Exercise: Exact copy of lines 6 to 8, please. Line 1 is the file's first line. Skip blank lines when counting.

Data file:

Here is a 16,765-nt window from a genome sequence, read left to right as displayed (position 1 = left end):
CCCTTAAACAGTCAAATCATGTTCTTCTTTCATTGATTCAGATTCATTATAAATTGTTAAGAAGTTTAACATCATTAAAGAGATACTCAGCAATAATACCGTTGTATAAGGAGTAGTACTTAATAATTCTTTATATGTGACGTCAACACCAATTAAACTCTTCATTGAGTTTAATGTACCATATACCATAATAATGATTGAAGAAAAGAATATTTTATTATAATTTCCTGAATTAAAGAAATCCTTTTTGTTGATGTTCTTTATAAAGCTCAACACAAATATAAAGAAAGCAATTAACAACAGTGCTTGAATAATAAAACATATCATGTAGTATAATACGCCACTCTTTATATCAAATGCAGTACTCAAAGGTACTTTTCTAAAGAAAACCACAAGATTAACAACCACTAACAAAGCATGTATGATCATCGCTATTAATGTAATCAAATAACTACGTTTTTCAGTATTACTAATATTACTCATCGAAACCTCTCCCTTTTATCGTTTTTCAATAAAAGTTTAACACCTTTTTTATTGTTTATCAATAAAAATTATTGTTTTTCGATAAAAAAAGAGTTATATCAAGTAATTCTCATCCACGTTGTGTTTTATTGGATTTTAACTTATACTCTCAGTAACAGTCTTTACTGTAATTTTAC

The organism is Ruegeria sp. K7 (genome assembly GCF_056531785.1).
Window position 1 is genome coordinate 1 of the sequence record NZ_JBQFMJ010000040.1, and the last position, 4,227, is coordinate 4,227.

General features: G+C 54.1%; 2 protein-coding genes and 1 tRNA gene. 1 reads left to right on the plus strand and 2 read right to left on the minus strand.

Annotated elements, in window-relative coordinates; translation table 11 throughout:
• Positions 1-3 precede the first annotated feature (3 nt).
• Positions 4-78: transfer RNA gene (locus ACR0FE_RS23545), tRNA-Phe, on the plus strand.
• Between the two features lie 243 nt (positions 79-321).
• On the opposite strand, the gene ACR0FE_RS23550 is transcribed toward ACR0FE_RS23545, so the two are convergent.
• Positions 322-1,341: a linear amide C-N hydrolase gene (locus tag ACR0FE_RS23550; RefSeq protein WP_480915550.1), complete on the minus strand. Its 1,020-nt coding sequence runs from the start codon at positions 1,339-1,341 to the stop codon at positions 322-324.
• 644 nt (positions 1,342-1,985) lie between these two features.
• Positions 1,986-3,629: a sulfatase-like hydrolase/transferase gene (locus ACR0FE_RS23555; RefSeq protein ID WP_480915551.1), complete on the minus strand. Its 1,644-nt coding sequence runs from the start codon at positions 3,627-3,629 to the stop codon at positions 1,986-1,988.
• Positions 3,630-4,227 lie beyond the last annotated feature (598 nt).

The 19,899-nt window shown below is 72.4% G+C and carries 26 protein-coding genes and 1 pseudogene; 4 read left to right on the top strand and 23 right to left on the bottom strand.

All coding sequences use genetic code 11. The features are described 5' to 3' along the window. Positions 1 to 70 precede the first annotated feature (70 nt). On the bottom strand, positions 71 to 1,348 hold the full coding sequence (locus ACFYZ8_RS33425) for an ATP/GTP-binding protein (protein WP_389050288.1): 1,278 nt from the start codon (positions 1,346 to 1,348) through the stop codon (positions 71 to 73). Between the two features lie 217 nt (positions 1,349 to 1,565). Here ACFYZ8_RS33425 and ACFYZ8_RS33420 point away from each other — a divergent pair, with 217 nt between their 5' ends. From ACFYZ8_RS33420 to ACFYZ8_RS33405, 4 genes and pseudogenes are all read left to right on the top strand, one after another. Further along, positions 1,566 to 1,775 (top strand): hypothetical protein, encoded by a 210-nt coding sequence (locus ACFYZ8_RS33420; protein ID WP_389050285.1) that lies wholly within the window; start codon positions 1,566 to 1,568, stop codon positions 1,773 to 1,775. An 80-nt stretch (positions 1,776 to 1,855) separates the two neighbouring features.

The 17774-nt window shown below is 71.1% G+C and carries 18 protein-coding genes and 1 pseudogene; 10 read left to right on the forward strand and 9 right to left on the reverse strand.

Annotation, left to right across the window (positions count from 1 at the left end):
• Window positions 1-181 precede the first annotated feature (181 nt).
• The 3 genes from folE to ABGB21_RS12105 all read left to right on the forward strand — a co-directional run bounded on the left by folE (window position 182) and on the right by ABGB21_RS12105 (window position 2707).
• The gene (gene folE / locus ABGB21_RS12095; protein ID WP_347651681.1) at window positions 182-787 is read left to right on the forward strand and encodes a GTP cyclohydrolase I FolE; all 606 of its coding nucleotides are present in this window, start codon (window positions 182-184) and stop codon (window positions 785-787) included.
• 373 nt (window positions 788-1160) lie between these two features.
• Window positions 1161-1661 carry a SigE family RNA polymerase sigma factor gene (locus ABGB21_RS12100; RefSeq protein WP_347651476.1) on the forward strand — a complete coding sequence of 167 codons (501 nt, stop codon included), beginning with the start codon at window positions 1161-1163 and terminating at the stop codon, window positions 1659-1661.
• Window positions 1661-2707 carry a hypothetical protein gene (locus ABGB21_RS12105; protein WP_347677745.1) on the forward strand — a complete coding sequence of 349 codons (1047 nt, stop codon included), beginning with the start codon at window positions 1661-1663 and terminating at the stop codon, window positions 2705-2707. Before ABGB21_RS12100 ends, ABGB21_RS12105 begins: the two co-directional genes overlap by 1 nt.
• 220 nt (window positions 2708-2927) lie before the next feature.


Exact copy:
Annotated elements, in window-relative coordinates; translation table 11 throughout:
• Positions 1-3 precede the first annotated feature (3 nt).
• Positions 4-78: transfer RNA gene (locus ACR0FE_RS23545), tRNA-Phe, on the plus strand.